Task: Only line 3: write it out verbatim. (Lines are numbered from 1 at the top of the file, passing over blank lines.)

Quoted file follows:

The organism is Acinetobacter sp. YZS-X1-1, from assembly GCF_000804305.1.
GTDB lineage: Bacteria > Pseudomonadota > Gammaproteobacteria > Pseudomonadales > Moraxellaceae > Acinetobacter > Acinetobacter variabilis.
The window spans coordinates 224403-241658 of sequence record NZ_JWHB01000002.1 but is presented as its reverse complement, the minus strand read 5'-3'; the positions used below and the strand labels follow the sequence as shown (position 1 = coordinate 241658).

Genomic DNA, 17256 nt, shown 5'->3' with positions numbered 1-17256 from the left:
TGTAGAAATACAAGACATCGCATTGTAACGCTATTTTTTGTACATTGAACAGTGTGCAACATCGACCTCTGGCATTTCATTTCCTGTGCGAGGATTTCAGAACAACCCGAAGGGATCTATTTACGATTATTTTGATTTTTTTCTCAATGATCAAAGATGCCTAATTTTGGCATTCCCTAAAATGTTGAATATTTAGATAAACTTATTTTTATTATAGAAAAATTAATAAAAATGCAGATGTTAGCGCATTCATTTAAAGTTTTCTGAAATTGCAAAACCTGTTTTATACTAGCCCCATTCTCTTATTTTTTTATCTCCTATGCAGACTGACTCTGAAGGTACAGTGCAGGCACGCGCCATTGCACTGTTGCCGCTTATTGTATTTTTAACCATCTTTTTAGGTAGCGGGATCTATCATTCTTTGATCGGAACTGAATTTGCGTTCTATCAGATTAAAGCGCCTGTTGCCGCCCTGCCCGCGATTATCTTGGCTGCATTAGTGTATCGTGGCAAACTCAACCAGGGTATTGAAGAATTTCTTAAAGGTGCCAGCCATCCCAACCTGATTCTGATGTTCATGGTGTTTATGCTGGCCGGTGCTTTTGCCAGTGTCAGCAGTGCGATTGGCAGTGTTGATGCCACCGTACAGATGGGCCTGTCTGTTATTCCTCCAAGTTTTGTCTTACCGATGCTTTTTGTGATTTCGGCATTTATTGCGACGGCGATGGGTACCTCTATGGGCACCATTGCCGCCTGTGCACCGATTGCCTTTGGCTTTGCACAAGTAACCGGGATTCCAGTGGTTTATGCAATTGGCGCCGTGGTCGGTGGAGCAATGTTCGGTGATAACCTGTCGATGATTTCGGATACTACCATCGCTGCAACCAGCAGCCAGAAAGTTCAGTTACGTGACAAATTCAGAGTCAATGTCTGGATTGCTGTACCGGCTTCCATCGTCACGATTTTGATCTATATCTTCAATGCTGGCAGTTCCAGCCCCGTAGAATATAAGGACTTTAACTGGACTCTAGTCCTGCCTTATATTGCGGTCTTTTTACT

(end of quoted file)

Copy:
The window spans coordinates 224403-241658 of sequence record NZ_JWHB01000002.1 but is presented as its reverse complement, the minus strand read 5'-3'; the positions used below and the strand labels follow the sequence as shown (position 1 = coordinate 241658).